Van der Flier with his wife, Sophie, and parents, Olly and Dirk.
# jvdf
'They've taken me training since I was five... it’s nice to have them there'
World Rugby player of the year Josh van der Flier makes his team-mates look good.

IT’S NO SURPRISE that Josh van der Flier’s lineout throwing has been the talk of Ireland camp over the last week.

Starting hooker Dan Sheehan has been telling him that he’s not allowed to throw in training for fear that Sheehan and the other number twos might be out of a job.

“I think everybody’s safe because I don’t think I’ll go for scrummaging there!” is van der Flier’s response.

Ireland head coach Andy Farrell has been joking about van der Flier taking the place-kicks today against England, but the back row says that’s a bucket list item for the future.

“I think I’ll be useless at that but you never know someday, a Barbarians match or something like that later down the line.”

Van der Flier would probably do a good job. His effort at the lineout last weekend was a prime example of his and Ireland’s adaptability. Earlier this season, we even saw van der Flier moving to the wing for Leinster after injuries in the backline. He scored a try out wide with his first touch in the new position.

To be fair, he is the World Rugby player of the year so it’s only right that he can do a bit more than his designated job in the number seven shirt. It can be easy to forget that van der Flier holds that global honour because he’s so unassuming and modest.

But he has noticed subtle changes in how opposition teams treat him nowadays.

“I suppose there has definitely been a few times in games where I get the ball and find there are three lads on me, where I thought I’d have a bit more space,” he explains.

“It might not be the case and it’s in my head, but there are definitely a couple of times when I’ve kinda felt like someone has enjoyed putting a big hit on me or something.”

josh-van-der-flier Ryan Byrne / INPHO Van der Flier speaks to the media. Ryan Byrne / INPHO / INPHO

He hasn’t encountered any sledging or verbal aggression from opposition players but there is the occasional bit of slagging from his Ireland team-mates.

“More the lads on my team if I make a mistake! Not too many changes but I suppose I find definitely ball-carrying, for example, I’m marked a bit more I guess.

“But it leaves space for other people.”

That’s typical van der Flier – always considering how he can make life easier for those around him. His best performances make others stand out.

However, van der Flier deserves individual focus today as Ireland look to seal their Grand Slam. He will win his 50th Ireland cap in Dublin, seven years on from making his debut against England in Twickenham.

“It has flown by quite quickly but yeah, it will be a very special day,” says the 29-year-old.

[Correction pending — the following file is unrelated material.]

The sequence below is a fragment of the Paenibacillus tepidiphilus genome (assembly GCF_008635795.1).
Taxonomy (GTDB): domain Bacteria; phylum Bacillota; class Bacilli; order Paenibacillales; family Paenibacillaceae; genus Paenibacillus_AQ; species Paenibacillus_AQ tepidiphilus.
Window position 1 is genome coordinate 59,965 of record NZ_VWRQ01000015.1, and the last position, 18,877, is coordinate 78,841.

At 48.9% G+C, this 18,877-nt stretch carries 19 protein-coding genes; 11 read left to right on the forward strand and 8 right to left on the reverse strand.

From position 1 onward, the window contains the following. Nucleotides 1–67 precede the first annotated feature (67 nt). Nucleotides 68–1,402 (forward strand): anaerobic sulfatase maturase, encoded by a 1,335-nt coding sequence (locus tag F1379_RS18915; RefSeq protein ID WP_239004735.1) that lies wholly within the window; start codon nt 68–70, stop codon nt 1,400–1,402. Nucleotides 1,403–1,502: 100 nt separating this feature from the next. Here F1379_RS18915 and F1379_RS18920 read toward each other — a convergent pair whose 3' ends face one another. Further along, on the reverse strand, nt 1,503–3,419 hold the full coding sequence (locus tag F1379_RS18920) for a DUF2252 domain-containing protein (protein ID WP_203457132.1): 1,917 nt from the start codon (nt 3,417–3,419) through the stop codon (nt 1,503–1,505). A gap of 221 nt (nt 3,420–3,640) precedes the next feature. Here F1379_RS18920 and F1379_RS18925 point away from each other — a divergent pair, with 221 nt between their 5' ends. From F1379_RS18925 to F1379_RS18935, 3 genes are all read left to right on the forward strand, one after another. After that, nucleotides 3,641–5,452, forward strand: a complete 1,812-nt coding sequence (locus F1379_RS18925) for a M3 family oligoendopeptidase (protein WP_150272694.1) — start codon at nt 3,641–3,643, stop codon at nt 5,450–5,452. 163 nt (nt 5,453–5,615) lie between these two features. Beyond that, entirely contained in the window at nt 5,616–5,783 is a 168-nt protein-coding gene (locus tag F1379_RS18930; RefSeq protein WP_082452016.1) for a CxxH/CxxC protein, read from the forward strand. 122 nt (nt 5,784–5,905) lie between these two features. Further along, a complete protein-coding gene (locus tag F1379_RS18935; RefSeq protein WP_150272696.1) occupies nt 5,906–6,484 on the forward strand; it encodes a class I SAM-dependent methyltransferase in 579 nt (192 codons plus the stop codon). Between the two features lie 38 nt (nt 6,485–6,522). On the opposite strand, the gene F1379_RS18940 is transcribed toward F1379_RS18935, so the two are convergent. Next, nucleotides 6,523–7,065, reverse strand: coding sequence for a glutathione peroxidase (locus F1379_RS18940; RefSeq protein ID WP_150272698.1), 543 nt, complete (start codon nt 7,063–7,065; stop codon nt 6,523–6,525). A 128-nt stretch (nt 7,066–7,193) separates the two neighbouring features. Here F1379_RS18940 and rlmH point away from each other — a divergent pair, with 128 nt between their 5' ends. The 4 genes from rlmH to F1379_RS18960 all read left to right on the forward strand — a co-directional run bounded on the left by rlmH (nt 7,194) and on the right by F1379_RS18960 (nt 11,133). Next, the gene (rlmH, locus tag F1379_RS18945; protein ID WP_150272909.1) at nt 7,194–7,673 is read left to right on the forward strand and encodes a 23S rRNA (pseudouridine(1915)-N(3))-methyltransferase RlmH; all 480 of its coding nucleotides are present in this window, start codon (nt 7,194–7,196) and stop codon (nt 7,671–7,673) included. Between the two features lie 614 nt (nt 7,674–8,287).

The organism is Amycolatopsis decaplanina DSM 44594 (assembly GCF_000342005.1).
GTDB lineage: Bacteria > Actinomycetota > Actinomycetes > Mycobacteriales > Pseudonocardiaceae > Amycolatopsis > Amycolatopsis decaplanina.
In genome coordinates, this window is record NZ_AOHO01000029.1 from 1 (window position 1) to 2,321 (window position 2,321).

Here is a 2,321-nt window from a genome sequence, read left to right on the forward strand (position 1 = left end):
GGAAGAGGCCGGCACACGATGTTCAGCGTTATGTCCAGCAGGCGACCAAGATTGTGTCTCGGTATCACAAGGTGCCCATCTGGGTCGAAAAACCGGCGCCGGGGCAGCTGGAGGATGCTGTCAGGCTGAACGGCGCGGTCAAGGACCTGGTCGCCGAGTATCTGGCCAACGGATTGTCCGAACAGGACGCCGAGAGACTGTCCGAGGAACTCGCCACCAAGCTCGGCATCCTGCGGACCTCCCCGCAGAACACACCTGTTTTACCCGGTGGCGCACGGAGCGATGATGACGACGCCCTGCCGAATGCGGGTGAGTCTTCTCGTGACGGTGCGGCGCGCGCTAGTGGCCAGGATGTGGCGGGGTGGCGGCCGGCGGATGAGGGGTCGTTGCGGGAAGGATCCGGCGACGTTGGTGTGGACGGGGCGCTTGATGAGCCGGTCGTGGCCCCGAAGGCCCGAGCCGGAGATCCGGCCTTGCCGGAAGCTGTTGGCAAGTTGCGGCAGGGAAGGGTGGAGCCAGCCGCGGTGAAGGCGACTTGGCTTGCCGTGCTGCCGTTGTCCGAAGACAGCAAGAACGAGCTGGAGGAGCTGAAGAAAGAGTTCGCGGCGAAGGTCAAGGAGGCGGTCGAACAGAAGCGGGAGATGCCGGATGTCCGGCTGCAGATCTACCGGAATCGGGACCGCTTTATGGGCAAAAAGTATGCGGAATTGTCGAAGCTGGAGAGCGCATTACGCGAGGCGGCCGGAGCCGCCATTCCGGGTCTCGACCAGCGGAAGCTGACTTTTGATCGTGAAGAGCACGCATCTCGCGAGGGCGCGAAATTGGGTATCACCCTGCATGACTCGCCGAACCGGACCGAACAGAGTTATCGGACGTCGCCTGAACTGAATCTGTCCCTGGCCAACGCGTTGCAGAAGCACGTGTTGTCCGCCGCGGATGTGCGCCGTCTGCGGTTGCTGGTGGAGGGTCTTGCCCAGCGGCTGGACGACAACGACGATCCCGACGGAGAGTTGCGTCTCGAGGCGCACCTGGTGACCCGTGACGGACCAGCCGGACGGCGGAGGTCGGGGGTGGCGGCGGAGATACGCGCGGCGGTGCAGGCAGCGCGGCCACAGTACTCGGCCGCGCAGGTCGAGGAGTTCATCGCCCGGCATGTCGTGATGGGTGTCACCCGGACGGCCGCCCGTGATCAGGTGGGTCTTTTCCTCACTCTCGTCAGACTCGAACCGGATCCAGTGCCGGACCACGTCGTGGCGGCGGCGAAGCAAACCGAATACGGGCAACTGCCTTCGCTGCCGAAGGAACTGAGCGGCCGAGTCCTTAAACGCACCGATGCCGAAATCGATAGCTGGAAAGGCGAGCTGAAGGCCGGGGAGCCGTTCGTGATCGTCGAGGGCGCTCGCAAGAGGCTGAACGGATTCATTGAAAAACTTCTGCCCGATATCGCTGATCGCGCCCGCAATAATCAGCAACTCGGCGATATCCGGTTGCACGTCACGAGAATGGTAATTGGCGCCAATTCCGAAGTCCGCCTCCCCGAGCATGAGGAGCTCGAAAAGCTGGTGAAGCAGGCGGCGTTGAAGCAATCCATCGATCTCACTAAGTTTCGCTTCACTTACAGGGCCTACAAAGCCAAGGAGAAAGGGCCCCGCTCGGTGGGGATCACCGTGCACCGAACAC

“In my head, I’m trying not to think about it too much. I’m kind of acknowledging that that’s what it is, I guess, and as well obviously the significance of the big game that it is and what’s on the line.

“But I think as a group and definitely me personally, I’m just trying to make sure I get my prep right and make sure it’s just a normal game in many ways in terms of how I’m preparing and everything.”

Ever the professional. It will be a proud day for his family, all of whom will be there. Ireland’s players get four tickets each for home games and have the option to buy more, so van der Flier has taken every one he can get.  There is set to be one particularly special guest.

“My grandad George hasn’t been to a game in… it must be a couple of years,” explains van der Flier.

“He hasn’t been well enough, probably, to come but we’re going to try to get him as well and that would be special.”

George Strong used to cycle the 100-kilometre round trip from Waterford to Kilkenny to play rugby for the latter, helping them to a Towns Cup. That partly explains van der Flier’s remarkable engine, work ethic, and athleticism. So he has his mother, Olly, to thank for some of his traits.

josh-van-der-flier Dan Sheridan / INPHO Josh van der Flier is World Rugby player of the year. Dan Sheridan / INPHO / INPHO

He also gets athletic excellence from his father, Dirk. A native of Finglas whose own parents – Johannes and Joke – had moved there from the Netherlands in the 1950s, Dirk played rugby for the Leinster U21s, Old Wesley, and Wicklow.

Josh’s granny has always tried to keep the Dutch connection alive. He has a Johan Cryuff jersey and a few others at home thanks to Joke, whose full name is Johanna.

“Every World Cup, she’d get us a Dutch jersey to make sure we weren’t supporting the Irish, apparently,” he says. “I’d wear it if Ireland weren’t in it.”

As well as giving him good genes and a serious work ethic, his parents have also shown Josh love and support throughout his journey.

That’s what matters most.

“They would have taken me training since I was five,” he says. “My mum and dad, my Dad especially, he doesn’t miss many games. We could be playing in Dragons and he’d do his best to get over if he can make it work around work.

“He’ll always say he used to go and watch Wesley playing High School and he’d try and move his meetings around to go and see that or the 3rds team or whatever it was when I was in fourth year.

“And if he was going to those, he said, ‘I’m definitely not missing a game in the Aviva.’

“I suppose the support they’ve given me and people along the journey, people who have known me all the way through those stages, it’s nice for a game like this, it’s nice to have them there as they’ve been the ones since the start I guess.”

- This article was updated at 1.27pm to correct ‘now’ to ‘not’ in the second paragraph.

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